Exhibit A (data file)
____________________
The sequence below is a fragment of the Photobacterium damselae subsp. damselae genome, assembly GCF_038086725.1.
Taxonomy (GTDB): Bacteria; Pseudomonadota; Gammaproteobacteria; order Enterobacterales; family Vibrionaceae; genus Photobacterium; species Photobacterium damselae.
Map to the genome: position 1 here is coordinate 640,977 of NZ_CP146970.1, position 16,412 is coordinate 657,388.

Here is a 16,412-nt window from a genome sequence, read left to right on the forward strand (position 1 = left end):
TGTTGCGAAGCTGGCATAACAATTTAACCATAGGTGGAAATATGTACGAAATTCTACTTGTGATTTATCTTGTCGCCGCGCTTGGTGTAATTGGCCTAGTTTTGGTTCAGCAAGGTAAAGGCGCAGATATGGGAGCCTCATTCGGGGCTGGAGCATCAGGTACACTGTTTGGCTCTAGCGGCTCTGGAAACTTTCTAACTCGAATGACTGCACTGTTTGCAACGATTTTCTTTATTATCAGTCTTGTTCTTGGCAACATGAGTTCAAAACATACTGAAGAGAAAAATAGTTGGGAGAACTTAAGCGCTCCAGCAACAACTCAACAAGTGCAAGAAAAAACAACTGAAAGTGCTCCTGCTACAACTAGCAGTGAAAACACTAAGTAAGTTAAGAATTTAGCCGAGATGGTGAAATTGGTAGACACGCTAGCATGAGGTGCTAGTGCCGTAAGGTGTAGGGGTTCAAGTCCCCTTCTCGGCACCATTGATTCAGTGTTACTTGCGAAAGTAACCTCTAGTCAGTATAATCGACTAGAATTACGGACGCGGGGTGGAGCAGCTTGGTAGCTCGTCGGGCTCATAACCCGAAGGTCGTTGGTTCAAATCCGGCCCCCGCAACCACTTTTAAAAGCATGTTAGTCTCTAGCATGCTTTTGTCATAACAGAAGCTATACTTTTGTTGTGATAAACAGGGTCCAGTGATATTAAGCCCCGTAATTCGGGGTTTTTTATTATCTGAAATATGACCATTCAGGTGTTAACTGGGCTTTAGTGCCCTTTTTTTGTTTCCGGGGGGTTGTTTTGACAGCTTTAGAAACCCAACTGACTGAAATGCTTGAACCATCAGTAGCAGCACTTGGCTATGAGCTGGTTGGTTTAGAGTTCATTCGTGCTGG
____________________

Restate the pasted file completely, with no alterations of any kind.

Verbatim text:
The sequence below is a fragment of the Photobacterium damselae subsp. damselae genome, assembly GCF_038086725.1.
Taxonomy (GTDB): Bacteria; Pseudomonadota; Gammaproteobacteria; order Enterobacterales; family Vibrionaceae; genus Photobacterium; species Photobacterium damselae.
Map to the genome: position 1 here is coordinate 640,977 of NZ_CP146970.1, position 16,412 is coordinate 657,388.

Here is a 16,412-nt window from a genome sequence, read left to right on the forward strand (position 1 = left end):
TGTTGCGAAGCTGGCATAACAATTTAACCATAGGTGGAAATATGTACGAAATTCTACTTGTGATTTATCTTGTCGCCGCGCTTGGTGTAATTGGCCTAGTTTTGGTTCAGCAAGGTAAAGGCGCAGATATGGGAGCCTCATTCGGGGCTGGAGCATCAGGTACACTGTTTGGCTCTAGCGGCTCTGGAAACTTTCTAACTCGAATGACTGCACTGTTTGCAACGATTTTCTTTATTATCAGTCTTGTTCTTGGCAACATGAGTTCAAAACATACTGAAGAGAAAAATAGTTGGGAGAACTTAAGCGCTCCAGCAACAACTCAACAAGTGCAAGAAAAAACAACTGAAAGTGCTCCTGCTACAACTAGCAGTGAAAACACTAAGTAAGTTAAGAATTTAGCCGAGATGGTGAAATTGGTAGACACGCTAGCATGAGGTGCTAGTGCCGTAAGGTGTAGGGGTTCAAGTCCCCTTCTCGGCACCATTGATTCAGTGTTACTTGCGAAAGTAACCTCTAGTCAGTATAATCGACTAGAATTACGGACGCGGGGTGGAGCAGCTTGGTAGCTCGTCGGGCTCATAACCCGAAGGTCGTTGGTTCAAATCCGGCCCCCGCAACCACTTTTAAAAGCATGTTAGTCTCTAGCATGCTTTTGTCATAACAGAAGCTATACTTTTGTTGTGATAAACAGGGTCCAGTGATATTAAGCCCCGTAATTCGGGGTTTTTTATTATCTGAAATATGACCATTCAGGTGTTAACTGGGCTTTAGTGCCCTTTTTTTGTTTCCGGGGGGTTGTTTTGACAGCTTTAGAAACCCAACTGACTGAAATGCTTGAACCATCAGTAGCAGCACTTGGCTATGAGCTGGTTGGTTTAGAGTTCATTCGTGCTGG